Nicole Atkins – Italian Ice (Single Lock

Release Date: Out Now

You have to respect the stones on anyone who is able to pull together musicians from different backgrounds to guest on their album with pedigrees including the Bad Seeds, Midlake and the Dap-Kings but that doesn’t mean you have to like their music. Except in this case, when the stones in question belong to Nicole Atkins and the album in question is ‘Italian Ice’. Opening with ‘AM Gold’, Atkins slides effortlessly on to our audio stage and lets the slow soul lift us gently out of our doldrums while her timeless vocal gives you some insight as to what you can expect. ‘Mind Eraser’ takes a harder funk edge with tight rhythm section while ‘Domino’ just oozes 70s cool from the streets of New York down to Miami with Atkins’ breathless voice taking centre stage.

The classic sound that Nicole Atkins has created is masterful in its quality but also in its ability to draw you in from whatever you’re doing or wherever your mind is. The swell into the chorus of ‘Forever’, for instance, could easily be Fleetwood Mac in their hey day with intimate vocals dancing atop deceptively simple arrangements. ‘Captain’ takes some lap steel and a sense of romance for a ride around the ranch before ‘Never Going Home Again’ perfectly exemplifies Atkins’ ability to orchestra a rabble in to something gorgeous which documents a real ‘change in direction’ life moment. ‘St Dymphna’ is apparently the patron saint of the mentally ill and those who suffer from neurological disorders and this woozy, bluesy plea of a song is perfectly pitched for some at the end of her tether, her wits and with no roads left to turn down. The country twang of ‘Far From Home’, however, is a far more traditional affair but that almost clipped guitar twang in the background carries the kind of sinister overtones as 50s songs about socially acceptable date rape.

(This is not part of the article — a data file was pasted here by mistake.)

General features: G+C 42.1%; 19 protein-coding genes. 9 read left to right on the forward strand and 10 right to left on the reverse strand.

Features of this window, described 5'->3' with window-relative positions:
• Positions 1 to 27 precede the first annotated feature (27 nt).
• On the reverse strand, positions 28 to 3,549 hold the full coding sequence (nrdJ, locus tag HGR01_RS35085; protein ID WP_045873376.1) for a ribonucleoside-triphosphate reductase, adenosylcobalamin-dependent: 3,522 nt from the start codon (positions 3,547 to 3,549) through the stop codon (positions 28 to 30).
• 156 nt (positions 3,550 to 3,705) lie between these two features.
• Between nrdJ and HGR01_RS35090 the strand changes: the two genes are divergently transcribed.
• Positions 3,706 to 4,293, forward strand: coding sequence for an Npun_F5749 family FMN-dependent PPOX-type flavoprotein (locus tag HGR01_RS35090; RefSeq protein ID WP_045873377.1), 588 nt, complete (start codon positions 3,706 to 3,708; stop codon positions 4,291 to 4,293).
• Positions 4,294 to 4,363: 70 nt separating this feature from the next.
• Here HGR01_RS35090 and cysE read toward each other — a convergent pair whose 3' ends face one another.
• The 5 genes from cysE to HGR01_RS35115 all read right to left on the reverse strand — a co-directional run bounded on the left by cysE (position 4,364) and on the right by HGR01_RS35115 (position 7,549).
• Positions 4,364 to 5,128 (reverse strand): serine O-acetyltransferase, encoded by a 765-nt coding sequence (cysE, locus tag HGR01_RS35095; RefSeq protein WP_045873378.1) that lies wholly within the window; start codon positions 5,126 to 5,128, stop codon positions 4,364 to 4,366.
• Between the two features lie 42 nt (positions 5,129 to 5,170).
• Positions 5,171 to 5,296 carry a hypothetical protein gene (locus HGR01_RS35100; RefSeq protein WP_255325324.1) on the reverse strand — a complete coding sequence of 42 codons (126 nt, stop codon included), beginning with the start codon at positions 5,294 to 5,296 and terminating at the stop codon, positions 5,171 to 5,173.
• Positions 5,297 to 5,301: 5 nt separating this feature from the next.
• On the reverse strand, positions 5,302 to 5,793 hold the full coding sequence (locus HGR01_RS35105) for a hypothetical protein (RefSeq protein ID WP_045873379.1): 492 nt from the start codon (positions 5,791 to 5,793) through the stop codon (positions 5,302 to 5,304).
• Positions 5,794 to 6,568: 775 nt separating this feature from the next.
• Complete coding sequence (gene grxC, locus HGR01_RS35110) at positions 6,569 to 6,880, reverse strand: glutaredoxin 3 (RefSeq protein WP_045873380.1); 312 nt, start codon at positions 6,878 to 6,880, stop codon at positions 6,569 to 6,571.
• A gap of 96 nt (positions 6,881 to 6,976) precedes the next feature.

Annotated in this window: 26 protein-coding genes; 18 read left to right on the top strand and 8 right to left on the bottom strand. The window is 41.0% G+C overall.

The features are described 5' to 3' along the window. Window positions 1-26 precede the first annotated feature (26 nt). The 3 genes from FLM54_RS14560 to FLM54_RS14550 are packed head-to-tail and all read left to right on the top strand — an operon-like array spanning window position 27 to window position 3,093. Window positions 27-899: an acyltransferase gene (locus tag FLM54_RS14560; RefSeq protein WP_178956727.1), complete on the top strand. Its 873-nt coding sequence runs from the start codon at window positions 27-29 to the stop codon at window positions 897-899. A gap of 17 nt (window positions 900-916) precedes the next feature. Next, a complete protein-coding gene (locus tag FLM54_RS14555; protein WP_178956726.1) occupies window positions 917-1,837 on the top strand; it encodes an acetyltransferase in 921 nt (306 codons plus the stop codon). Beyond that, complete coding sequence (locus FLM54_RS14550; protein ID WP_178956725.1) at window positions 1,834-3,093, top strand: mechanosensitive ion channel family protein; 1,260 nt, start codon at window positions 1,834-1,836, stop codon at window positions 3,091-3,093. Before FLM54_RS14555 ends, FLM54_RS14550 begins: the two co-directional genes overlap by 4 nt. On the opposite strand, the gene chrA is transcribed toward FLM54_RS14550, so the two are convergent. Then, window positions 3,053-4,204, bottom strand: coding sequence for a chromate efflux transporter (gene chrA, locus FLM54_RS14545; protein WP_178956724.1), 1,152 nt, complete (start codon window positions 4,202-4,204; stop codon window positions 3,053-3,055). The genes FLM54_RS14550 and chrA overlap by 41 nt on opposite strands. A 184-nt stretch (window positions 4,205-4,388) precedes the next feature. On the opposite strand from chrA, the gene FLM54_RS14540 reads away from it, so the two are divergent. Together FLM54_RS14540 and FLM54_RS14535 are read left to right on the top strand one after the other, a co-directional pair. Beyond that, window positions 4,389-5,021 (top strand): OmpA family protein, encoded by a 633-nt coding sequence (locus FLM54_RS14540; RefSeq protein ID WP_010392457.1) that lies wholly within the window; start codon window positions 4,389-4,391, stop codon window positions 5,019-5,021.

As this superb album enters the home straight, ‘A Road to Nowhere’ rears up with an organ bed giving this track a power that speaks of defiance, escape, release and taking back control. ‘These Old Roses’ is a delightful and luscious arrangement that would have had Phil Spector swooning with the coquettish vocals mixing with strings, lap steel and drums that could herald an army. The album closes on ‘In the Splinters’ which is played on the only piano that survived the Alamo and sung with the living spirit of Dolly Parton being channelled through Atkins’ already impressive vocals. This album is an absolute triumph of confidence, confession and the ability to segue from one style to another without ever seeming out of place or out of time.

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